The Islamic State (ISIS) amped up its attacks following the withdrawal of US troops last year from northeastern Syria and the subsequent invasion of Turkey, a Pentagon report noted. Further articulated that the elimination of the so-called caliph Abu Bakr al-Baghdadi did not impede the terror organisation's operation.
"ISIS exploited the Turkish incursion and subsequent drawdown of US troops to reconstitute capabilities and resources within Syria and strengthen its ability to plan attacks abroad," as per Defence Department Principal Inspector General. "ISIS appears to have sufficient weapons, explosives, operatives and funding to carry out its present level of operations, but assessed that it likely faces significant constraints in expanding beyond that for the next 12 to 18 months," the report added.
The report explained that the US Defence Intelligence Agency and US Central Command "both assessed that the October death of ISIS leader Abu Bakr al-Baghdadi in a US operation in Syria has not resulted in any immediate degradation to ISIS' capabilities." In addition, it said that "ISIS likely implemented an existing succession plan upon Baghdadi's death and continued to operate without interruption."
The report by Pentagon further revealed that the financial network of the terror organisation is still intact. It said, "ISIS continues to generate revenue by extorting oil smuggling networks in northeastern Syria." The report further added, "The withdrawal of U.S. forces from areas of northeastern Syria diminished (the Treasury Department’s) insight into ISIS's fundraising and cash storage activities, as well as its ability to assess trends. ISIS primarily uses cash couriers, called hawaladars, and money services businesses to move funds within and out of Syria and Iraq."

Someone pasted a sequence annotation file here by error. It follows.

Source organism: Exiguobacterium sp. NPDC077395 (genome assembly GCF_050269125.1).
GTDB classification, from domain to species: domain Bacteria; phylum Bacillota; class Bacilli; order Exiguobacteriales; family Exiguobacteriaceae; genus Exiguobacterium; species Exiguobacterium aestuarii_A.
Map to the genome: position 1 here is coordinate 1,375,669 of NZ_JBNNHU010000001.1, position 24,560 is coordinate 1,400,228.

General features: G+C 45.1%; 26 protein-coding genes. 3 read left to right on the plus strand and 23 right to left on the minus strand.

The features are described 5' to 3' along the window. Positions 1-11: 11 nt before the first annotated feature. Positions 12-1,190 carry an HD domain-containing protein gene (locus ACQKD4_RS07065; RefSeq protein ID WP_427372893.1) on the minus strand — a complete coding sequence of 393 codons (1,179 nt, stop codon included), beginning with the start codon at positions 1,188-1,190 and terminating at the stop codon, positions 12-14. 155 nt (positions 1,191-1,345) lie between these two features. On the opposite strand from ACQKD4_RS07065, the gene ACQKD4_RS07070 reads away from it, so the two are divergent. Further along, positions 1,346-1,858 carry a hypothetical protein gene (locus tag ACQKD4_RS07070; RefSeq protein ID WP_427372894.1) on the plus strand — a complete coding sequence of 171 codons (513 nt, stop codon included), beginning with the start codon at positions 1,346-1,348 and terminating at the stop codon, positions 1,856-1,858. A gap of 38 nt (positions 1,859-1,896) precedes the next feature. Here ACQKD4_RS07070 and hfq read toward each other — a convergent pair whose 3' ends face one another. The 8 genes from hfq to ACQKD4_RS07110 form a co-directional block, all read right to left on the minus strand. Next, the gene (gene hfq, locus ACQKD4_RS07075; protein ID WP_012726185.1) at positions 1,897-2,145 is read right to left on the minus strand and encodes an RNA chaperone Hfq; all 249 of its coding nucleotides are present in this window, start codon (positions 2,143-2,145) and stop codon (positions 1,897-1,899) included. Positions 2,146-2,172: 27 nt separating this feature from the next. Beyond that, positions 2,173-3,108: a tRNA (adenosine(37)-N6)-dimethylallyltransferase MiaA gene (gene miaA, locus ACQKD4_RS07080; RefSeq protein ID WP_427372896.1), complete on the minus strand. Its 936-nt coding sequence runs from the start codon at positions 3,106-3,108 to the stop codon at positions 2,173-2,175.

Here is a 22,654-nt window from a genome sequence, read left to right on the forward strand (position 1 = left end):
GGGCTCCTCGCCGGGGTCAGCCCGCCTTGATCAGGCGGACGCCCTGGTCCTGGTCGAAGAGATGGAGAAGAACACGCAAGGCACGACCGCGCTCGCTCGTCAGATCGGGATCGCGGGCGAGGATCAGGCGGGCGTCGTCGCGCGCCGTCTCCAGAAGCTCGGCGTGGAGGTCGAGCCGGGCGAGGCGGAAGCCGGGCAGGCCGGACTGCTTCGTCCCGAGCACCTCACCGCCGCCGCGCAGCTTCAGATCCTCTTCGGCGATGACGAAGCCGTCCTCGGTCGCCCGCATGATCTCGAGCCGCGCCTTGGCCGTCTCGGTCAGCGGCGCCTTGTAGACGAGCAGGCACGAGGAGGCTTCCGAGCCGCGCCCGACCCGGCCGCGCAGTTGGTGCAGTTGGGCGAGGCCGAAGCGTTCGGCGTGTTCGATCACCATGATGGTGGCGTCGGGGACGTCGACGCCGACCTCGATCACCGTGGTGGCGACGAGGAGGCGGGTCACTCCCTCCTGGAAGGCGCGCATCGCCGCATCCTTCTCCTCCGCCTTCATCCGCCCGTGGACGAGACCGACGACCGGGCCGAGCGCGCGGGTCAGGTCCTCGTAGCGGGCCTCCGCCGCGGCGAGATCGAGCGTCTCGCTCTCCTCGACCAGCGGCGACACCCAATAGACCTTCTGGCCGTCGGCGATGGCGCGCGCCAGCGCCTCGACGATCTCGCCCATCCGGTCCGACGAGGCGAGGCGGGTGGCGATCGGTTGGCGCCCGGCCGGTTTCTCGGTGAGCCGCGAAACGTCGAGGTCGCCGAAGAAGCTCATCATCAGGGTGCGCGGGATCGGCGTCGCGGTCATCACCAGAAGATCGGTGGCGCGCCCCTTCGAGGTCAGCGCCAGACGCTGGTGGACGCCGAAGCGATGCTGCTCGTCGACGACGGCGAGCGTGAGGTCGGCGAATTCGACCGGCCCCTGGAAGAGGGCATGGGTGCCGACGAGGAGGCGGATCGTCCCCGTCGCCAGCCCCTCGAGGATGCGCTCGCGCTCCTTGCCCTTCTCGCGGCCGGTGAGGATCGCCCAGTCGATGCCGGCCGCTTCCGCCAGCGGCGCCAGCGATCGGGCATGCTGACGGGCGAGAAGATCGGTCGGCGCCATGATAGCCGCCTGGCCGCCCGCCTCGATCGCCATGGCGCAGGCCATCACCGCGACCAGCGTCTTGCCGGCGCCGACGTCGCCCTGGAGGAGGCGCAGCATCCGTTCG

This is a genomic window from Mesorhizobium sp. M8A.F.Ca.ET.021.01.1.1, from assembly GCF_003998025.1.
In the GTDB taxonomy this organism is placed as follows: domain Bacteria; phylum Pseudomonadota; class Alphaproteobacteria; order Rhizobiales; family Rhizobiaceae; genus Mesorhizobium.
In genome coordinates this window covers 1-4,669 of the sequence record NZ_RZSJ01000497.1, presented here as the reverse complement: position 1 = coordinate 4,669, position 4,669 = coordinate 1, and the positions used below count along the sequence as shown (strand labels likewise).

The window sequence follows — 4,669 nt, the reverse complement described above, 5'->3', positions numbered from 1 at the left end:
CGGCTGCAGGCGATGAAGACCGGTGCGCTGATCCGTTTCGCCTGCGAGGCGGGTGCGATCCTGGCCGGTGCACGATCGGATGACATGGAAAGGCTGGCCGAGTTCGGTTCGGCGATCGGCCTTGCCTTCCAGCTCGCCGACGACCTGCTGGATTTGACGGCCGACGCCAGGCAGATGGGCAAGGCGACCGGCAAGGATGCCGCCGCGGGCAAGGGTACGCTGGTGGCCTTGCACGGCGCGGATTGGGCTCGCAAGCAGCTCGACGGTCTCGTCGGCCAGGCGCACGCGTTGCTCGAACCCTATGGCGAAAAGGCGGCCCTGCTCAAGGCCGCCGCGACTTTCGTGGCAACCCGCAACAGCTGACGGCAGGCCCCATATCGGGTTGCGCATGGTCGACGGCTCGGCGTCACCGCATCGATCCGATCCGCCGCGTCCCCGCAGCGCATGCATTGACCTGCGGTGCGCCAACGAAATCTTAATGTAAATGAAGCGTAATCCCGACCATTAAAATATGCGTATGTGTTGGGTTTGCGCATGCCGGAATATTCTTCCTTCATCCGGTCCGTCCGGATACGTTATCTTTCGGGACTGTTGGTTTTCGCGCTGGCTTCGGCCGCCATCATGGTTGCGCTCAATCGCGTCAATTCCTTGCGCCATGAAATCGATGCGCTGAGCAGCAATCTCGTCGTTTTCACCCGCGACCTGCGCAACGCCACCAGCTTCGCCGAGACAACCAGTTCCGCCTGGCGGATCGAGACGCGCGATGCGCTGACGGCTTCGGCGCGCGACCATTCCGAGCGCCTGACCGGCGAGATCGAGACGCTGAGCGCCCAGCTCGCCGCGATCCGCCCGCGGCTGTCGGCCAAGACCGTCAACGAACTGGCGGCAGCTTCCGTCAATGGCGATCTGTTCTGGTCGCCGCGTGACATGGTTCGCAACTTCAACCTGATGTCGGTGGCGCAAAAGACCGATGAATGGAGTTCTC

Following Donald Trump's sudden pull-out, hundreds of suspected ISIS fighters escaped a camp in northeastern Syria as per the international report. As Turkey stepped-up, its attack against US allies the Syrian Kurds, the ISIS fighters escaped attacking the guards. Kurdish-led Syrian Democratic Forces (SDF) were holding around 12,000 ISIS fighters in detention camps.
In a dramatic narration, US President Donald Trump had announced that ISIS chief al-Baghdadi was killed in a US-led operation on October 26. However, the recently published report revealed that his death failed to impact the terror organisation's covert networks. In fact, the report warned that a forced pullout by the US troops in Iraq would most likely lead to the 'resurge of ISIS.' The report not only alerts of a possible revival but also, dismisses US President Donald Trump's claim from last year that the ISIS caliphate was "100% defeated."
The ISIS chief was assassinated in a raid by Pentagon in Syria last year, and a week after his successor Abu Ibrahim al-Hashemi al-Qurayshi was named. Abu Bakr al-Baghdadi built up the IS group from 2003 while he was jailed in the giant US-run Iraqi prison of Camp Bucca. There, he met several former army and security officials from the ousted regime of Saddam Hussein who would form the initial core of the group. The extremists he led initially worked within the framework of Al-Qaeda but then Baghdadi distanced himself from the extremist network founded by bin Laden. He led IS to the peak of its success in 2014, when it controlled swathes of northern Iraq and Syria, including the major Iraqi city of Mosul.
(With AP inputs)